Many Republican activists, citing Congress‘ deep unpopularity, say they want a governor to be their next presidential nominee. The buzz centers on New Jersey’s Chris Christie for now, but Wisconsin Gov. Scott Walker is using a national book tour to try to climb into the 2016 conversation.
A small but potentially potent group of GOP insiders say he’s a can-do governor with Christie’s good qualities, and few of Christie’s downsides.
Everything depends on Walker winning re-election next year. If he does, he can join Christie in casting himself as a two-term Republican governor who thrived in a Democratic-leaning state.
Then, Walker’s supporters say, his more conservative stances on several issues would help him in GOP primaries. And Walker’s calm Midwestern demeanor, they say, will play better in Iowa, South Carolina and other places than would Christie’s penchant for bombast and confrontation.
Plenty of potential hurdles stand in Walker’s way, as they do for other Republican governors, such as John Kasich of Ohio. They are not well-known outside their states. And they are untested on national stages, which have chewed up many once-promising governors, including Texas’ Rick Perry and New York’s Rudy Giuliani.
Still, some well-known Republicans say Walker deserves a bit of the attention that showered Christie after his easy re-election this month.
“Walker is the type of leader who is the future of our party,” said Fred Malek, a Republican fundraiser and activist since the Nixon administration. He said Walker can appeal to an array of Republicans and unite the party, which has lost the popular vote in five of the last six presidential races.
Walker has used TV, radio and other forums this week to promote his new book, “Unintimidated,” while also subtly pushing his presidential potential. At a conservative gathering Thursday in Washington, a friendly interviewer helped him make his best possible contrast with Christie.
Marc Thiessen, Walker’s co-author, said Christie “is moderate in policy and immoderate in temperament. You are very moderate in temperament but immoderate in policy.”
Walker didn’t quarrel with the premise. “Chris and I are good friends,” he said, and both of them stay true to their principles.
“The demeanor you have does have an impact,” Walker said. In New Jersey, he said, “the way that Chris has reacted to things actually fits.”
“I just have a Midwestern filter, that’s the difference,” Walker said. “I’m willing to speak out, but I’m not going to call you an idiot. I’m just going to say ‘That’s a ridiculous question,’ and move on.”
Walker brought up Hillary Rodham Clinton without being asked, calling her the likely Democratic nominee for president. She is “a product, by and large, of Washington, not just of late, but for decades,” he said. The way to defeat her, he said, is with a Republican team that’s “completely focused on being outsiders, taking Washington on, successful reformers in states.”
Walker uses similar language to downgrade the political prospects of members of Congress. That would include such potential GOP presidential candidates as Sens. Ted Cruz of Texas, Rand Paul of Kentucky and Marco Rubio of Florida and Rep. Paul Ryan, a fellow Wisconsinite.
“I think both the presidential and the vice presidential nominee should either be a former or current governor,” Walker told ABC’s “This Week” on Sunday. “People who have done successful things in their states.”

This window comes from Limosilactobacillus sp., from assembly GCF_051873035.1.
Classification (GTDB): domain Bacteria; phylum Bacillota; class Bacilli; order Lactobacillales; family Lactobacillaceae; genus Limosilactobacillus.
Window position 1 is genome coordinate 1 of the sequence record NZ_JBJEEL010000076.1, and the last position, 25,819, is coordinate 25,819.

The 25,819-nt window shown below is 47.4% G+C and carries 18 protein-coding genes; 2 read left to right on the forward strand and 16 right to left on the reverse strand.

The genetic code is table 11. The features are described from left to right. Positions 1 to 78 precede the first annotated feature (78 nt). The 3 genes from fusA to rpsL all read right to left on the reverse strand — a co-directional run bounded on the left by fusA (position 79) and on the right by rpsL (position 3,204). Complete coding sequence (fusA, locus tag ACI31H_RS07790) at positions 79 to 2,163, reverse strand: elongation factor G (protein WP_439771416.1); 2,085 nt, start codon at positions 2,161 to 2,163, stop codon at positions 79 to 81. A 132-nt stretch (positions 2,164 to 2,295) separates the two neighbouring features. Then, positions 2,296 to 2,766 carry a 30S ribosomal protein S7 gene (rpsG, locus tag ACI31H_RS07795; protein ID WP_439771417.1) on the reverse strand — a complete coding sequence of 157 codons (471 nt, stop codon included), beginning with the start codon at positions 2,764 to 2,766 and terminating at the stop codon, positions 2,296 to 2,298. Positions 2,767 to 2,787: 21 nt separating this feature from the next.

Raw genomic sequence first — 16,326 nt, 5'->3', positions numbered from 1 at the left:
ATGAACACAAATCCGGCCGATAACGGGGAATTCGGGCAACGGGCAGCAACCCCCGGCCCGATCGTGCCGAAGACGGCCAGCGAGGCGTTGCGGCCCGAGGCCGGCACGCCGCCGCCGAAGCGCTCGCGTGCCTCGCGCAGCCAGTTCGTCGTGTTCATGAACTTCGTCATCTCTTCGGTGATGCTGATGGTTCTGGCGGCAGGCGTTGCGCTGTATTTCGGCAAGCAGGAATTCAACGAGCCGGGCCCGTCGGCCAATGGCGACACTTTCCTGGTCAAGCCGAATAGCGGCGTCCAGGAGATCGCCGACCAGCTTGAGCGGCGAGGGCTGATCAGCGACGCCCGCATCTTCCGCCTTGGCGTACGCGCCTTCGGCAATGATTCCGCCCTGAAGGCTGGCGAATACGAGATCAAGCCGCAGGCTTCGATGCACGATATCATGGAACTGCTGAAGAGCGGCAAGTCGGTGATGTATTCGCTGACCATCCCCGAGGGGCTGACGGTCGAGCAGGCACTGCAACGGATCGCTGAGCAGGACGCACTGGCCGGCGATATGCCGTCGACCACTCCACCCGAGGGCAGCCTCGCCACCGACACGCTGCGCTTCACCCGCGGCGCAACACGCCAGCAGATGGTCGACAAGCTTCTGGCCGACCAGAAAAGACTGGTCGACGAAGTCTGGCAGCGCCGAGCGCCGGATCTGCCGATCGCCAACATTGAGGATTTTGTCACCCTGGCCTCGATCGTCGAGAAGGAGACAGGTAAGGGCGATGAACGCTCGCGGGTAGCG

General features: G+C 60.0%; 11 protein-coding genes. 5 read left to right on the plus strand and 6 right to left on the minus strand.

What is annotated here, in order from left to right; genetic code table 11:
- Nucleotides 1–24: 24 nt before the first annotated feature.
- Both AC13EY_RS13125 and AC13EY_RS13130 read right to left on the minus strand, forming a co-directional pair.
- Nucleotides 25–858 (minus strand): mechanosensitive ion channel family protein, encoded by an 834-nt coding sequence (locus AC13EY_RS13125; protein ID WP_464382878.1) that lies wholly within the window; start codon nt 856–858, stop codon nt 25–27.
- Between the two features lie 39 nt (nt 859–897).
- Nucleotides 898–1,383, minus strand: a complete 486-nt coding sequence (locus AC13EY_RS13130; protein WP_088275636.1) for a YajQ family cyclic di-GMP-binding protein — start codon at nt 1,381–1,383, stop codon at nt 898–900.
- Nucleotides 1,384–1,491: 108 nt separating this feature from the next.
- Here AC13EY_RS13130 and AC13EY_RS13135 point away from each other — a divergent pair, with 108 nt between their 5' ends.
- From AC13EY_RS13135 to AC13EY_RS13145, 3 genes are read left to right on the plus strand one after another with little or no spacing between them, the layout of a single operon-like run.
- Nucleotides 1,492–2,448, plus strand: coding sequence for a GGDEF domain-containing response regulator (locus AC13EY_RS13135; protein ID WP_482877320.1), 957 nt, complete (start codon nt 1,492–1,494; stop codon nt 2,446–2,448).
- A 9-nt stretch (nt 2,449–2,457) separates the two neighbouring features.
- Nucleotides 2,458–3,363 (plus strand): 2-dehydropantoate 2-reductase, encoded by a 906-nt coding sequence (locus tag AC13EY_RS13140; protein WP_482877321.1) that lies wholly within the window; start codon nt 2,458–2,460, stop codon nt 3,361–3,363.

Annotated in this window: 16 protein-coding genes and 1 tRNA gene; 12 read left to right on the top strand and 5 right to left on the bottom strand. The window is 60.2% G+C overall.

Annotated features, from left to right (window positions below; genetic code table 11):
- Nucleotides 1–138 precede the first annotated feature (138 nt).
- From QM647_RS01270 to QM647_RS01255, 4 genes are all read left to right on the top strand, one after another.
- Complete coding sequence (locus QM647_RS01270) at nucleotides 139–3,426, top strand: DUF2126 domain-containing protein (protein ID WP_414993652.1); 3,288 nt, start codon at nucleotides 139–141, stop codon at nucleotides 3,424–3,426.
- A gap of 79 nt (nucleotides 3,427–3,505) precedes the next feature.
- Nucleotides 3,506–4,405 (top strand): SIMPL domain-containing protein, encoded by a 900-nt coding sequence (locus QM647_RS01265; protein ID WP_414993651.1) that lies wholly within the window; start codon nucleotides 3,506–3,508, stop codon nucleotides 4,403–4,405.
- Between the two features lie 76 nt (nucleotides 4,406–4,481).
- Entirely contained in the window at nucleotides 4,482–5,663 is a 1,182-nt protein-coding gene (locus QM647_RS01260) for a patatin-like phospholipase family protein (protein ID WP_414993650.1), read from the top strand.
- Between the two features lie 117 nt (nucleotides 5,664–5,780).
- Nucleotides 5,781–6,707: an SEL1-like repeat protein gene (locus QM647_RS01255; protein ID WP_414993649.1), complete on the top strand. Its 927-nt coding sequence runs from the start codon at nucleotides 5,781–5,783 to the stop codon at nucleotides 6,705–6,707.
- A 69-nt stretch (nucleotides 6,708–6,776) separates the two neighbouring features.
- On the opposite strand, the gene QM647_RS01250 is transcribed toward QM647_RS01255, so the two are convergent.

Walker’s biggest achievement as governor was curbing the powers of government-sector unions, which triggered a ferocious backlash. Walker survived a bitterly fought recall election, making him a hero to conservatives who oppose unions.
Walker says he wasn’t intimidated by death threats against his family, thus the name of his book.
Walker takes a more conservative stand on some issues than do fellow Republican governors such as Christie and Kasich. Unlike them, Walker refused to expand Medicaid in his state with new federal funds under President Barack Obama’s new health care law. Democrats accused him of putting political ambition above the best interests of low-income Wisconsin residents.
“Accepting Medicaid expansion through Obamacare would be an anathema to Walker’s tea party base and his corporate backers,” said the liberal Daily Kos website.
Walker joined many other governors in criticizing congressional Republicans who prompted a 16-day government shutdown last month in a failed bid to block the Affordable Care Act. Chief among them was Cruz, who establishment Republicans fear will appeal to hard-line conservatives in Republican primaries but not to general election voters in November 2016.
Campaign strategists say Walker is trying to carve a middle path between Christie’s moderation and Cruz’s staunchly right positions.
Walker “is best positioned to unite the conservative and establishment wings,” said Texas-based consultant Matt Mackowiak. “Winning victories over public unions and beating back a recall attempt,” he said, can help Walker build a national image for conservative voters.
At least one liberal group is taking note of Walker. Progressives United is criticizing his record and seeking donations “to stop his political career dead in its tracks.”
Even Walker’s biggest fans note that the 2016 election is far off, and any number of unforeseen events can boost or doom potential candidacies.
Christie planted himself in the middle of Republican speculation by winning two terms in a state that hasn’t backed a Republican presidential nominee since 1988. Walker, several other governors and a few members of Congress will see if they can join him.
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